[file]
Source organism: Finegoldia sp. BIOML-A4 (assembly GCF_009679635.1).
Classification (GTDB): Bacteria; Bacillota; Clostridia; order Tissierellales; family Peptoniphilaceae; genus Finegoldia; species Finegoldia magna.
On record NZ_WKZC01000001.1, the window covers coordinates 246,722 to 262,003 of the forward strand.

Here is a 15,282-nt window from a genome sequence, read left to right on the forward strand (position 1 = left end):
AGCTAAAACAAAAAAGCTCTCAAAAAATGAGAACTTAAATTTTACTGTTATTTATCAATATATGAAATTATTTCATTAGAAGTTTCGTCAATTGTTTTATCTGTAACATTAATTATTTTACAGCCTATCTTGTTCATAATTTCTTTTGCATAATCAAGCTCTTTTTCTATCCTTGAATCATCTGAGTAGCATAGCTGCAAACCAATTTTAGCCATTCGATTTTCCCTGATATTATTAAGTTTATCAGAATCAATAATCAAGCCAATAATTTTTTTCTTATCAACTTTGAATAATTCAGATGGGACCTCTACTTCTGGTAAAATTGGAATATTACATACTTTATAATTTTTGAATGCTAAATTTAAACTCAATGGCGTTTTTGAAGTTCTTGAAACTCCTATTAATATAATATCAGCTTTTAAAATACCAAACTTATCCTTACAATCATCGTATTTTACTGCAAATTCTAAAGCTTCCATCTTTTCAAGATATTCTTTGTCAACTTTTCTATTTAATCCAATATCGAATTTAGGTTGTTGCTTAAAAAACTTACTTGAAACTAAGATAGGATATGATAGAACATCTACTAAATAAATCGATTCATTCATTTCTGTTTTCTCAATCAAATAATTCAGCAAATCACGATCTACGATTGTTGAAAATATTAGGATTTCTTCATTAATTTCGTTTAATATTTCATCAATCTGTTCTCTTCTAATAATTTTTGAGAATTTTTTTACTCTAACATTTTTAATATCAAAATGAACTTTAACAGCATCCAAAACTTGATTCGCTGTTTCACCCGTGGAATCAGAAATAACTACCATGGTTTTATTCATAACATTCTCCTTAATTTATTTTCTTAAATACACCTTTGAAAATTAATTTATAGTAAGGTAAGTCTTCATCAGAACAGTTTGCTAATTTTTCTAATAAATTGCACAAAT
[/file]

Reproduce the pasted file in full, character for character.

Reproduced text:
Source organism: Finegoldia sp. BIOML-A4 (assembly GCF_009679635.1).
Classification (GTDB): Bacteria; Bacillota; Clostridia; order Tissierellales; family Peptoniphilaceae; genus Finegoldia; species Finegoldia magna.
On record NZ_WKZC01000001.1, the window covers coordinates 246,722 to 262,003 of the forward strand.

Here is a 15,282-nt window from a genome sequence, read left to right on the forward strand (position 1 = left end):
AGCTAAAACAAAAAAGCTCTCAAAAAATGAGAACTTAAATTTTACTGTTATTTATCAATATATGAAATTATTTCATTAGAAGTTTCGTCAATTGTTTTATCTGTAACATTAATTATTTTACAGCCTATCTTGTTCATAATTTCTTTTGCATAATCAAGCTCTTTTTCTATCCTTGAATCATCTGAGTAGCATAGCTGCAAACCAATTTTAGCCATTCGATTTTCCCTGATATTATTAAGTTTATCAGAATCAATAATCAAGCCAATAATTTTTTTCTTATCAACTTTGAATAATTCAGATGGGACCTCTACTTCTGGTAAAATTGGAATATTACATACTTTATAATTTTTGAATGCTAAATTTAAACTCAATGGCGTTTTTGAAGTTCTTGAAACTCCTATTAATATAATATCAGCTTTTAAAATACCAAACTTATCCTTACAATCATCGTATTTTACTGCAAATTCTAAAGCTTCCATCTTTTCAAGATATTCTTTGTCAACTTTTCTATTTAATCCAATATCGAATTTAGGTTGTTGCTTAAAAAACTTACTTGAAACTAAGATAGGATATGATAGAACATCTACTAAATAAATCGATTCATTCATTTCTGTTTTCTCAATCAAATAATTCAGCAAATCACGATCTACGATTGTTGAAAATATTAGGATTTCTTCATTAATTTCGTTTAATATTTCATCAATCTGTTCTCTTCTAATAATTTTTGAGAATTTTTTTACTCTAACATTTTTAATATCAAAATGAACTTTAACAGCATCCAAAACTTGATTCGCTGTTTCACCCGTGGAATCAGAAATAACTACCATGGTTTTATTCATAACATTCTCCTTAATTTATTTTCTTAAATACACCTTTGAAAATTAATTTATAGTAAGGTAAGTCTTCATCAGAACAGTTTGCTAATTTTTCTAATAAATTGCACAAAT